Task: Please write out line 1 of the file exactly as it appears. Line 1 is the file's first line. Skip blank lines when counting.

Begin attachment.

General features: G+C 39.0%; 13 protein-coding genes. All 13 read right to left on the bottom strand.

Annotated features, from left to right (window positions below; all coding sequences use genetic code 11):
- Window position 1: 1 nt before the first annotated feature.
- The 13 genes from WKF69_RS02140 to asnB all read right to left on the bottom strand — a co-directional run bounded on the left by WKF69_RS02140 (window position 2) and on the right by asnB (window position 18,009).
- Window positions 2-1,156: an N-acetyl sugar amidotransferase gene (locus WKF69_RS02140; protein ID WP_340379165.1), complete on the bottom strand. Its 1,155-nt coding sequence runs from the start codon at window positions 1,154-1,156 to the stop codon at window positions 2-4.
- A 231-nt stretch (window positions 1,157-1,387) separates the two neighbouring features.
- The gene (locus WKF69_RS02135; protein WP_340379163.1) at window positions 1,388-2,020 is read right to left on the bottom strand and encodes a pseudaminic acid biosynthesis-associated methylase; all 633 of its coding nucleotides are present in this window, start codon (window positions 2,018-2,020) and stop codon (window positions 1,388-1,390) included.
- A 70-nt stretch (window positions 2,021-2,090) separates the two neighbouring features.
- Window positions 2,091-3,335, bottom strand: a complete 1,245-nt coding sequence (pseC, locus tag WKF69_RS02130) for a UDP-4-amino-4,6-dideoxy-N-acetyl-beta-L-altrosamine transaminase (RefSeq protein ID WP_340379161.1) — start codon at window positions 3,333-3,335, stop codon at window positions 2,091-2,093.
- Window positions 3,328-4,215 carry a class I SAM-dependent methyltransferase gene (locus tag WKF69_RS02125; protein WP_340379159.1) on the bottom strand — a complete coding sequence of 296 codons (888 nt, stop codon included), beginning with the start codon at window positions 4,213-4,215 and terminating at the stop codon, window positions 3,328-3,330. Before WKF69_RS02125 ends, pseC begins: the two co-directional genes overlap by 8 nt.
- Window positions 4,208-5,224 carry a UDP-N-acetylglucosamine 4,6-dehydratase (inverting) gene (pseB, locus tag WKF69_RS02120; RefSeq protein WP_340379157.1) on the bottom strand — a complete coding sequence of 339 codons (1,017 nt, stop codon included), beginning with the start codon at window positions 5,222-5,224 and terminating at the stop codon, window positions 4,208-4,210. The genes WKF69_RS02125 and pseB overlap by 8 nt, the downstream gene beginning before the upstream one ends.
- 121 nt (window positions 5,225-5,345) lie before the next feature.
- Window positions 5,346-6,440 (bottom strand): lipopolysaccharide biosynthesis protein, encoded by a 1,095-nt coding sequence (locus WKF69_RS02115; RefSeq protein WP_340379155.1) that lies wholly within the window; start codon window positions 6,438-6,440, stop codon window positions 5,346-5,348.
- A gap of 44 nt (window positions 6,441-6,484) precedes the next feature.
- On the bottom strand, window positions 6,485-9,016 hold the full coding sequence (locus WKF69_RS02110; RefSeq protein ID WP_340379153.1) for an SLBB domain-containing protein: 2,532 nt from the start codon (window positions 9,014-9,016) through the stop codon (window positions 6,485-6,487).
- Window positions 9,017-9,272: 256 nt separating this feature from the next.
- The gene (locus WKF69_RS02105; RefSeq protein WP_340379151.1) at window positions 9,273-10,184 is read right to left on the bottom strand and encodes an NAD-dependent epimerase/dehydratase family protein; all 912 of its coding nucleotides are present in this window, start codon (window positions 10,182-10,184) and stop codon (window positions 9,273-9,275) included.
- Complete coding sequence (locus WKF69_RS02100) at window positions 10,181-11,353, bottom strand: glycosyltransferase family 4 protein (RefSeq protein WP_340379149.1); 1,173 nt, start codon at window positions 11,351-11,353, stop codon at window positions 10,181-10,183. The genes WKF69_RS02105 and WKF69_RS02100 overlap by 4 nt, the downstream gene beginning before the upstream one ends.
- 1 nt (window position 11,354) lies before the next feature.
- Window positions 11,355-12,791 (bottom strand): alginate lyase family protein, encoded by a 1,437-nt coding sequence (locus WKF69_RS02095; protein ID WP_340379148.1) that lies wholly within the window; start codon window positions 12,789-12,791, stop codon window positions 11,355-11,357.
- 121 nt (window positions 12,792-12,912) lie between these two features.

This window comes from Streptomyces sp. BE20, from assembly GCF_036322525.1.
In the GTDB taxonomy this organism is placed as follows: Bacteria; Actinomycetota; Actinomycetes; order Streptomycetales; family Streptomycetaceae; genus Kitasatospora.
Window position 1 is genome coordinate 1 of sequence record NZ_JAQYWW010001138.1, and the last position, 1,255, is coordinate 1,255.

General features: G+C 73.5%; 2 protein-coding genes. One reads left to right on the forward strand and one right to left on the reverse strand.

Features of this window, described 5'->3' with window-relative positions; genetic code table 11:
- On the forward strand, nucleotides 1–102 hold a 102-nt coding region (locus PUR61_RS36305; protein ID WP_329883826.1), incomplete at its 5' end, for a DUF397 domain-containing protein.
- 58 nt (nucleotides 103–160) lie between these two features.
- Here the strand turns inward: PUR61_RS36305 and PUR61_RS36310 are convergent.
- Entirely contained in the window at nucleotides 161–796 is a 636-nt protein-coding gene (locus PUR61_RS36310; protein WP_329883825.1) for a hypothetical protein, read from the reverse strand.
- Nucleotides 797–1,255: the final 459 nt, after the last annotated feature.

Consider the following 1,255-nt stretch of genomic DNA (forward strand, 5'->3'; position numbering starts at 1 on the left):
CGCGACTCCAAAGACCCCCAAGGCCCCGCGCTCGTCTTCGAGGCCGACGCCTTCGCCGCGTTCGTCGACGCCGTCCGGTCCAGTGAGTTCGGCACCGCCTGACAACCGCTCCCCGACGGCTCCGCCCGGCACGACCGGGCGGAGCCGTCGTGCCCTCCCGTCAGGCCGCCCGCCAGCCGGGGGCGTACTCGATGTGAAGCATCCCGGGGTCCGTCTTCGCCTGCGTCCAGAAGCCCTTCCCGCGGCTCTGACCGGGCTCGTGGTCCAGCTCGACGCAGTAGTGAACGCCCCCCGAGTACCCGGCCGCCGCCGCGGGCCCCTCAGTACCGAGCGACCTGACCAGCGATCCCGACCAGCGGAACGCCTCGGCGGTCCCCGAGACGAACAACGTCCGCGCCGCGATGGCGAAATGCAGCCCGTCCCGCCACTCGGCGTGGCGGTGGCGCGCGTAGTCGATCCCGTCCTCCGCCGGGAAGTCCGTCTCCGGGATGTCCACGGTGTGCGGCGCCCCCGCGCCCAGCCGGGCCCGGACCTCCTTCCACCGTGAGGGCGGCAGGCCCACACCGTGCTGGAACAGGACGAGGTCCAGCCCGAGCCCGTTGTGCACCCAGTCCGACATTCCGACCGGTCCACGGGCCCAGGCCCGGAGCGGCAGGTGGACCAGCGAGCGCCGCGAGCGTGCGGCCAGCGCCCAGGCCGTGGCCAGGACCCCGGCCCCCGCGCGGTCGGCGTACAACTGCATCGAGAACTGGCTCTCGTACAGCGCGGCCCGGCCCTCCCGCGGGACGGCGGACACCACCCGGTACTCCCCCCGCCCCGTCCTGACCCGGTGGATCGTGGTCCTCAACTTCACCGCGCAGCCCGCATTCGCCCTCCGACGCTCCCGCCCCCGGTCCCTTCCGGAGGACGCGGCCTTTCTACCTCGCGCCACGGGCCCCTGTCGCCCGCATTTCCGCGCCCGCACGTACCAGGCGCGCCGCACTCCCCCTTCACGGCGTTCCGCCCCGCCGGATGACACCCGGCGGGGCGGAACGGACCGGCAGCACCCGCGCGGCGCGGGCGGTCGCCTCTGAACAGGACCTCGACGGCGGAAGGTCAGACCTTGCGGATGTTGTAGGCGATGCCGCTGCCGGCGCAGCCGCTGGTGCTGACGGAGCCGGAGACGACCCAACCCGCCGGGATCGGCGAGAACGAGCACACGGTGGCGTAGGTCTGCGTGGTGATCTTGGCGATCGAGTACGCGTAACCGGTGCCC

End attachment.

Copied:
General features: G+C 39.0%; 13 protein-coding genes. All 13 read right to left on the bottom strand.